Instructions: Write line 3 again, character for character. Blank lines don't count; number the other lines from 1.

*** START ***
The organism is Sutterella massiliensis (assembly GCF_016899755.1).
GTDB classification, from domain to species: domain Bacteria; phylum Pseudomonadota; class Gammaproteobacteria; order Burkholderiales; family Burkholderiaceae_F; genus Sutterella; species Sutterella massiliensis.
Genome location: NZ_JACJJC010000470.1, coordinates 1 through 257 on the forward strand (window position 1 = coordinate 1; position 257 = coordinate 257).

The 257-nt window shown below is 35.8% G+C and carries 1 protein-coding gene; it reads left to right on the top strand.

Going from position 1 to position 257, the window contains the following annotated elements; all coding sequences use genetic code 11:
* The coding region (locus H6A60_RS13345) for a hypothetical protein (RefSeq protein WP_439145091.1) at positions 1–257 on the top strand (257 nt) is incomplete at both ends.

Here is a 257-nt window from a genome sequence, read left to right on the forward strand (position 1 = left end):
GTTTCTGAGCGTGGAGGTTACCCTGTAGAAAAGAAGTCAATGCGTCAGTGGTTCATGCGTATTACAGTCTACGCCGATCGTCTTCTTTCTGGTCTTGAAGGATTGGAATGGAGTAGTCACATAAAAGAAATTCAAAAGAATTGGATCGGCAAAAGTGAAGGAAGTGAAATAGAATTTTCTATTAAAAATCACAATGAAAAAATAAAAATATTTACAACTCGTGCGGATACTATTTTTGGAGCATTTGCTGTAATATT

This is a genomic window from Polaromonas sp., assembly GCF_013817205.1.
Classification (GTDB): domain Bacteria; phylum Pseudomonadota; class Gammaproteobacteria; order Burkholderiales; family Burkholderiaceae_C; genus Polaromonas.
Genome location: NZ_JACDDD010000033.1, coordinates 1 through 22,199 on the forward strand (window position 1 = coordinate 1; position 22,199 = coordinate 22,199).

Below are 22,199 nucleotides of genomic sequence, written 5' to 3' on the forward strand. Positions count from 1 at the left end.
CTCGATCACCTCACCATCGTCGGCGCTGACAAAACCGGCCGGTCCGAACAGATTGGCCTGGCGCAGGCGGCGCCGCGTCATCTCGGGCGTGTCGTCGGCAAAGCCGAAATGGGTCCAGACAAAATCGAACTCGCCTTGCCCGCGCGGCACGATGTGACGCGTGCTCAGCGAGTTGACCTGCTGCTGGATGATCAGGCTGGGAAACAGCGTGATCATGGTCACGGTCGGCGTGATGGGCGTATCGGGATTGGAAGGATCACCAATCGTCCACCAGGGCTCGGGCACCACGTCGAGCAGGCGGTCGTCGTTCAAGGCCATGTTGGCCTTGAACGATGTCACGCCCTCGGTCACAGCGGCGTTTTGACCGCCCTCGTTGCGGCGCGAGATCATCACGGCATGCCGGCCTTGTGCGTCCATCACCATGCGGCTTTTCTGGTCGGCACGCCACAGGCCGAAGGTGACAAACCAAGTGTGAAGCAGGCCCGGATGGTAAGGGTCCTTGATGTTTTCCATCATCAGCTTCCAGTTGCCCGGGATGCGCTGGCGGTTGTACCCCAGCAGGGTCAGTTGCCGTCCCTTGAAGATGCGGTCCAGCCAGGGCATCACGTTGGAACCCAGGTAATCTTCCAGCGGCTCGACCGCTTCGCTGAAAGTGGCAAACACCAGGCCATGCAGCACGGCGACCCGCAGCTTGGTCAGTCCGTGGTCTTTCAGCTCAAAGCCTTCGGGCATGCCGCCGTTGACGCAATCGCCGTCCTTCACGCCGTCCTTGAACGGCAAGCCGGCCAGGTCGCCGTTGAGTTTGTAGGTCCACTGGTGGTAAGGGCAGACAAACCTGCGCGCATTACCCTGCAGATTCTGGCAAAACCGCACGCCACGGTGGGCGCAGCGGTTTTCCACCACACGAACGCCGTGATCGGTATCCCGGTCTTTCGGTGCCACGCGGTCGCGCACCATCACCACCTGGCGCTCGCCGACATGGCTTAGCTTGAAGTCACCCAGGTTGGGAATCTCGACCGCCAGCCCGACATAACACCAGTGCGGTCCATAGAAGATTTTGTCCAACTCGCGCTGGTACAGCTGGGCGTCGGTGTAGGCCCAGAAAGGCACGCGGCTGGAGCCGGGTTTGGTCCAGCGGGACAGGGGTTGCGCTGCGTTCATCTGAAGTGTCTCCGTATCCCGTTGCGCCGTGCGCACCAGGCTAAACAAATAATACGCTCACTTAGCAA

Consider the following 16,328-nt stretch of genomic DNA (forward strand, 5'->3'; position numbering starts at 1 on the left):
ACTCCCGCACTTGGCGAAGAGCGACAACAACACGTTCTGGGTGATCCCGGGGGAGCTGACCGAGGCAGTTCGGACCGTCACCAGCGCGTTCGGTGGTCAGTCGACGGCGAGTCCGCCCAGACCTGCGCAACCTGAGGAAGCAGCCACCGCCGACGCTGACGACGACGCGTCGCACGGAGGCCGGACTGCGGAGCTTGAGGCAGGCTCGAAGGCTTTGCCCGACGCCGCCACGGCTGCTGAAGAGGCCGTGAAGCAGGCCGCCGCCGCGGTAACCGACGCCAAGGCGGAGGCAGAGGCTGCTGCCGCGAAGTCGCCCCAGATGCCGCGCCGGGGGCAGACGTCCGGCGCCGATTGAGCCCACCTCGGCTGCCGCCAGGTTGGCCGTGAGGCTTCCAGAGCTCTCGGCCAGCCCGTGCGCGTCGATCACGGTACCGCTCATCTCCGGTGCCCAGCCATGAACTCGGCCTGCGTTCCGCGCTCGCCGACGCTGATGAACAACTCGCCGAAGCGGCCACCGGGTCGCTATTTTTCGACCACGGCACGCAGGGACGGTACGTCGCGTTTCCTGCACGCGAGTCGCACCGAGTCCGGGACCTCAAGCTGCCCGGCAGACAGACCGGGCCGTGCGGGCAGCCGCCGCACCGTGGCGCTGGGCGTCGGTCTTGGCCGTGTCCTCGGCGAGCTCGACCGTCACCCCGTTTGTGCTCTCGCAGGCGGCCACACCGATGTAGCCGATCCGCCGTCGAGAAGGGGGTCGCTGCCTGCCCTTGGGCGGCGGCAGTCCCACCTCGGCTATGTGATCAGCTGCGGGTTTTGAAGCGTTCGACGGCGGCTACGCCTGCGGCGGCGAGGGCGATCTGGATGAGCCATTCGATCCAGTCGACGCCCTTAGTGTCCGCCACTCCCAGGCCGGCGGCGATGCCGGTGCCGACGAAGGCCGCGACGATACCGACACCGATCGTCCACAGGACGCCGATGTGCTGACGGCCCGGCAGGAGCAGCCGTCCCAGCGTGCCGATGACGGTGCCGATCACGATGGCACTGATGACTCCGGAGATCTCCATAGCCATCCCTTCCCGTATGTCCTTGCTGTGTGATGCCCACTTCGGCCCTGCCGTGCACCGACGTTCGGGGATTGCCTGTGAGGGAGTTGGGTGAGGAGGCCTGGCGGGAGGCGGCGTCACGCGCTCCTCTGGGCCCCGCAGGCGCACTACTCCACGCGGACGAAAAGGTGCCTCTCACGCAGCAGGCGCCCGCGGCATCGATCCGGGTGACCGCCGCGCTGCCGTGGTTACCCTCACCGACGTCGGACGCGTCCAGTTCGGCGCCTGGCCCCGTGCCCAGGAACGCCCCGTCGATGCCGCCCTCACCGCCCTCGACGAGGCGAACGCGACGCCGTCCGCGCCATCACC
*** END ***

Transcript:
Genome location: NZ_JACJJC010000470.1, coordinates 1 through 257 on the forward strand (window position 1 = coordinate 1; position 257 = coordinate 257).